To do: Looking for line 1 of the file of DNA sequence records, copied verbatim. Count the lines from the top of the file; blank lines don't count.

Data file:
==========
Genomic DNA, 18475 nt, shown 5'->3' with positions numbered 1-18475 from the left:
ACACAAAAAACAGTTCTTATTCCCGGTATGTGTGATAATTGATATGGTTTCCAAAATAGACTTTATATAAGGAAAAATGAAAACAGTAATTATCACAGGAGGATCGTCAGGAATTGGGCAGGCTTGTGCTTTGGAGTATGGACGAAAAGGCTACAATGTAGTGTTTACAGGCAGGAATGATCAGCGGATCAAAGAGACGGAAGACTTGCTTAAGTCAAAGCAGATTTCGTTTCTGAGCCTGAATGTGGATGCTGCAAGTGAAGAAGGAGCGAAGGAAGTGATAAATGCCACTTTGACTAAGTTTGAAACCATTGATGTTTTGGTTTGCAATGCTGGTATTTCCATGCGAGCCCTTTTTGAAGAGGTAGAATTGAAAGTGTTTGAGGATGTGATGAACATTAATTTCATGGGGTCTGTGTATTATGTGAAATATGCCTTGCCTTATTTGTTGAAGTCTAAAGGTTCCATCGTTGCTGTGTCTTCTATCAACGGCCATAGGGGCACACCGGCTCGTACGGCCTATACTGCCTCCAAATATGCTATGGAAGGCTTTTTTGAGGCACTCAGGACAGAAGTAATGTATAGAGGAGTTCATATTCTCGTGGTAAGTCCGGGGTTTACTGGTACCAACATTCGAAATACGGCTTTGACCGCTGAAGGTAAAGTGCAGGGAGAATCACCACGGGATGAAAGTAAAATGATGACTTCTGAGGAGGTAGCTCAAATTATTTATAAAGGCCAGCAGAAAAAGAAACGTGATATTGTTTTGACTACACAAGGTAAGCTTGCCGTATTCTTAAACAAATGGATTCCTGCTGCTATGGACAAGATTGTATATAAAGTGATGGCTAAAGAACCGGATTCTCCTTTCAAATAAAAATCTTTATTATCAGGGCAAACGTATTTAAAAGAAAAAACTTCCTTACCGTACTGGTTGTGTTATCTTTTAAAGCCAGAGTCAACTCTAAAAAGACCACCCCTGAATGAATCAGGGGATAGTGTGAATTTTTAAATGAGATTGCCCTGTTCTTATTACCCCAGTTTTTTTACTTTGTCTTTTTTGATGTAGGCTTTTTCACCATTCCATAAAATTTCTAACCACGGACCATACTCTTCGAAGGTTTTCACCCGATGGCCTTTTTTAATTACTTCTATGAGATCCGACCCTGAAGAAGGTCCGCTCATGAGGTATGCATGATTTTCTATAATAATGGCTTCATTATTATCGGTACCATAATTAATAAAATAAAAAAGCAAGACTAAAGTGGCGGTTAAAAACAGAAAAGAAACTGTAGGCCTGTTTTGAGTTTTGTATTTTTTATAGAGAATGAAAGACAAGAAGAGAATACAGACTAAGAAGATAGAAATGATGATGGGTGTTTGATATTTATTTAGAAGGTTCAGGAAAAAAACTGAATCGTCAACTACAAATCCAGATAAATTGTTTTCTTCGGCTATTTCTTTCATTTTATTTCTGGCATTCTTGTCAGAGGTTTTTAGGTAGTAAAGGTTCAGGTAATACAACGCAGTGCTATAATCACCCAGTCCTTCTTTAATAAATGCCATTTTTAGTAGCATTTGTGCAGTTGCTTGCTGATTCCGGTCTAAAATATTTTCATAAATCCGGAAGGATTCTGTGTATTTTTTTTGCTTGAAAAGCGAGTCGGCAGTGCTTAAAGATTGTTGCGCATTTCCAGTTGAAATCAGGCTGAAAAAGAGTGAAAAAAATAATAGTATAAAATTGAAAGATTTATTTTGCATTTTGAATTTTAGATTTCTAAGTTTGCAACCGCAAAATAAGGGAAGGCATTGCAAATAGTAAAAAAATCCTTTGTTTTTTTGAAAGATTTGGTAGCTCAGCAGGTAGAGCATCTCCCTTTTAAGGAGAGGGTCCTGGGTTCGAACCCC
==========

Genomic DNA, 18475 nt, shown 5'->3' with positions numbered 1-18475 from the left: